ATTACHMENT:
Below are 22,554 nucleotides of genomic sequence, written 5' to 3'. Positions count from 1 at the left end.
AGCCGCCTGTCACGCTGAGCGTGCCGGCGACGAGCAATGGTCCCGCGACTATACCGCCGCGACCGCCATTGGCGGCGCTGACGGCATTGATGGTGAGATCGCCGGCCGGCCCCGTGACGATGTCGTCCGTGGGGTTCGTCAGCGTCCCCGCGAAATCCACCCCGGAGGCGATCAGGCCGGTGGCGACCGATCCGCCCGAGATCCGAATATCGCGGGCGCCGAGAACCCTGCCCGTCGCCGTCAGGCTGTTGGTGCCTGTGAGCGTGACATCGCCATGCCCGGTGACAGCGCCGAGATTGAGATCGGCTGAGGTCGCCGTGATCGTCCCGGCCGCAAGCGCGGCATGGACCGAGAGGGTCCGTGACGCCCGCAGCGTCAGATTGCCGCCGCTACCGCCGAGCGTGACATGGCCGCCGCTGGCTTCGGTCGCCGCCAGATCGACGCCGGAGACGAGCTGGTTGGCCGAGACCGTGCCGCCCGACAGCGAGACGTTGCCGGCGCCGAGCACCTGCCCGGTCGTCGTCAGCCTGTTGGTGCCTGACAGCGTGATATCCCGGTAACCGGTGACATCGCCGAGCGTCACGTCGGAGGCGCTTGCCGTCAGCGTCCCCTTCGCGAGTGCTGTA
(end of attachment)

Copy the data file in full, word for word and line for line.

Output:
Below are 22,554 nucleotides of genomic sequence, written 5' to 3'. Positions count from 1 at the left end.
AGCCGCCTGTCACGCTGAGCGTGCCGGCGACGAGCAATGGTCCCGCGACTATACCGCCGCGACCGCCATTGGCGGCGCTGACGGCATTGATGGTGAGATCGCCGGCCGGCCCCGTGACGATGTCGTCCGTGGGGTTCGTCAGCGTCCCCGCGAAATCCACCCCGGAGGCGATCAGGCCGGTGGCGACCGATCCGCCCGAGATCCGAATATCGCGGGCGCCGAGAACCCTGCCCGTCGCCGTCAGGCTGTTGGTGCCTGTGAGCGTGACATCGCCATGCCCGGTGACAGCGCCGAGATTGAGATCGGCTGAGGTCGCCGTGATCGTCCCGGCCGCAAGCGCGGCATGGACCGAGAGGGTCCGTGACGCCCGCAGCGTCAGATTGCCGCCGCTACCGCCGAGCGTGACATGGCCGCCGCTGGCTTCGGTCGCCGCCAGATCGACGCCGGAGACGAGCTGGTTGGCCGAGACCGTGCCGCCCGACAGCGAGACGTTGCCGGCGCCGAGCACCTGCCCGGTCGTCGTCAGCCTGTTGGTGCCTGACAGCGTGATATCCCGGTAACCGGTGACATCGCCGAGCGTCACGTCGGAGGCGCTTGCCGTCAGCGTCCCCTTCGCGAGTGCTGTA